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Grey Sparrow Journal

Issue 30, July 31, 2017
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Chopin’s Heart Is Buried Beneath a Pillar in Warsaw


by Theodosia Henney



 

When the aliens finally came, they taught us about The Universe, how time and space stretch like a muscle, rip, and re-knit. They showed us how to melt copper and pumice stone and cat hair into a material perfectly adapted for space travel and how to power our cars on a biodiesel synthesized from German chocolate and gravity. They corrected the wayward laws of a man named Murphy. They taught us things about language, about hula-hoops and metaphysics and soy ice cream and bioethics. They showed us how rhythm moves through space, through our own bodies; how our cells vibrate to the beat of a drum long after the music has stopped.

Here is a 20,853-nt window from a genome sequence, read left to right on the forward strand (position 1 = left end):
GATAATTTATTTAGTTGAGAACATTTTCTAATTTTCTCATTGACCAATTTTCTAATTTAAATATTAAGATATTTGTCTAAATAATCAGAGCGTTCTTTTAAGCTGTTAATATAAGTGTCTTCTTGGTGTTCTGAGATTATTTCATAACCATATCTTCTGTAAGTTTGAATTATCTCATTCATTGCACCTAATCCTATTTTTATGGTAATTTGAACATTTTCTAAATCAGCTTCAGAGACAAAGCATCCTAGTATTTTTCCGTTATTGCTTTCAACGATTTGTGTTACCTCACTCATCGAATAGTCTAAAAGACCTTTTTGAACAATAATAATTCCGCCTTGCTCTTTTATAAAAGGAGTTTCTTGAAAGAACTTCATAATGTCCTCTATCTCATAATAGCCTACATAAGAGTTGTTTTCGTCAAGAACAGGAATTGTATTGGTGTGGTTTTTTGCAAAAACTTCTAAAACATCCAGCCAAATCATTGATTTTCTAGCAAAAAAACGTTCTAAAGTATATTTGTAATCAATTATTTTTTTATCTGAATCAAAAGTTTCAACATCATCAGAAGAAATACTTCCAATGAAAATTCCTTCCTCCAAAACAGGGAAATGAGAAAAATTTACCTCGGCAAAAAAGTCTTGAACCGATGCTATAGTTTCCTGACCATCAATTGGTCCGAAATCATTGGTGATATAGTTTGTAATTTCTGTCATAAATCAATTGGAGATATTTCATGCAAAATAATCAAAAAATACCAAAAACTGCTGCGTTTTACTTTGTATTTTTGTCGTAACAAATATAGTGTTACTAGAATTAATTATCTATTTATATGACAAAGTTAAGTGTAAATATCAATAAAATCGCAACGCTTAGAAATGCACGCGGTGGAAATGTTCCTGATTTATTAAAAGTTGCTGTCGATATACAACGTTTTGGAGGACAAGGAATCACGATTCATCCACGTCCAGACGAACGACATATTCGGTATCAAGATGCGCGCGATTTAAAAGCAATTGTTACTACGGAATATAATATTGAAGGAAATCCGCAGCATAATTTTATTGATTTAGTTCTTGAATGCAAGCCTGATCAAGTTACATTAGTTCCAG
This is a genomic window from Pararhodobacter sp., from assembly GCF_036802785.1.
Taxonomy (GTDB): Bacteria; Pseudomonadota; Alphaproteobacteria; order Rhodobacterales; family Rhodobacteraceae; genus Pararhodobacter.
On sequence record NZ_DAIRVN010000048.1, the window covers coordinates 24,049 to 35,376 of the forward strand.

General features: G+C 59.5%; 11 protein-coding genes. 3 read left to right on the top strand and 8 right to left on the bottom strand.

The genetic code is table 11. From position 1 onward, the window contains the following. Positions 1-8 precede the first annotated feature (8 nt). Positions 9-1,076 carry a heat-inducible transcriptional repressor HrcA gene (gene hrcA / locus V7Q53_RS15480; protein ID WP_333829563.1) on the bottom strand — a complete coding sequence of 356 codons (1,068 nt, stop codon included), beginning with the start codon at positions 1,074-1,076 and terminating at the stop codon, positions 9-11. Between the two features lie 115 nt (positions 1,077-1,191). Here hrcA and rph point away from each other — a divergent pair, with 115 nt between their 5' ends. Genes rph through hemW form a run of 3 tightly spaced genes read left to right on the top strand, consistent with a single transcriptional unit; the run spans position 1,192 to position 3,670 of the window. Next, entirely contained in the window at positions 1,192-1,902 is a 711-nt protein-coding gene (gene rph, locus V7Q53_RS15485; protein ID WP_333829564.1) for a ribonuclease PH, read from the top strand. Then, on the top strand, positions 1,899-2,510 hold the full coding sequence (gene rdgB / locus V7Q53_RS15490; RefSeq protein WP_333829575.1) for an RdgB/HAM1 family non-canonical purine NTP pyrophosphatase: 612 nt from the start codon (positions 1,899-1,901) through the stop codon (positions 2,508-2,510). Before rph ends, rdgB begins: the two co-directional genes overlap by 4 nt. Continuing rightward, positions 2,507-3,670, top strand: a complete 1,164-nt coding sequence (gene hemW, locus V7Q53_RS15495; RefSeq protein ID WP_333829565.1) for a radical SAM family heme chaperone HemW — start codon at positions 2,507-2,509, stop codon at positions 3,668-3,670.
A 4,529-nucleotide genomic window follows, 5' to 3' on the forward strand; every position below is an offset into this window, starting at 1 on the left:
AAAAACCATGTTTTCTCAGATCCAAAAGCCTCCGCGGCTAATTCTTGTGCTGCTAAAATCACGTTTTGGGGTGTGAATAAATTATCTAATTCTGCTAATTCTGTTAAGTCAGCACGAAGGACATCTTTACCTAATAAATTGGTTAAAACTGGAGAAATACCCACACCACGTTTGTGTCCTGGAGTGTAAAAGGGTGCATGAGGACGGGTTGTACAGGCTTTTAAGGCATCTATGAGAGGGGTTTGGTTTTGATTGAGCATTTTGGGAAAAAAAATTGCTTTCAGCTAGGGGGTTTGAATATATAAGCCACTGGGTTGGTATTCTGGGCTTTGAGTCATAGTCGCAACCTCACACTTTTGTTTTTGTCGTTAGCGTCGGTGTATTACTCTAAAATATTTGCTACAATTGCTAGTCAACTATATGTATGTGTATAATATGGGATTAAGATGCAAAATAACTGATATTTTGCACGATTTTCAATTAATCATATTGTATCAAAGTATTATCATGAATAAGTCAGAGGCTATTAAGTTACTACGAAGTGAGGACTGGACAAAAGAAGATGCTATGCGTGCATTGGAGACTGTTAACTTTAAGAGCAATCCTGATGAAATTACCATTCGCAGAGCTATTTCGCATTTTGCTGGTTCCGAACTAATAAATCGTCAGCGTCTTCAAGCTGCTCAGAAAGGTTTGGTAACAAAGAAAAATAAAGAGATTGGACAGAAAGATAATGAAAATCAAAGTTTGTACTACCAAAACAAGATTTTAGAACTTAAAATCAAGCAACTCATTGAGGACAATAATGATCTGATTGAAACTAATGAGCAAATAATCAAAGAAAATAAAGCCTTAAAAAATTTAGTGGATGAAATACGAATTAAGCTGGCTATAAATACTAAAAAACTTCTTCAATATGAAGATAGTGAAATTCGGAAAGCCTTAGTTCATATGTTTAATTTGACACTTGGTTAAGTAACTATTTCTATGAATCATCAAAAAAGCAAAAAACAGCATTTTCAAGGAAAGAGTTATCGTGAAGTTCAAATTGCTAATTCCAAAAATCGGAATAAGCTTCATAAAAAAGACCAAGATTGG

They dissected a piano, a blonde-wooded Yamaha, pinned down the strings and keys and frequencies like beetles. They told us all its secrets; laid it open down to raw atoms.


But when the aliens hear Chopin's Prelude in E Minor, Opus 28, Number 4, they are bewildered. They know our theory, know that the piece begins away from the home note and that it heaves and reaches through minor and diminished chords, like a man through a deep valley, pulling along on his belly. They know how it ends; on the tonic pitch, the home tone into which all else resolves. They know that Chopin died in Paris, gnawed away by tuberculosis.


They stare at us, tilt their heads and ask why we are crying; we can only shake our heads and dab our eyes, “we don't know.”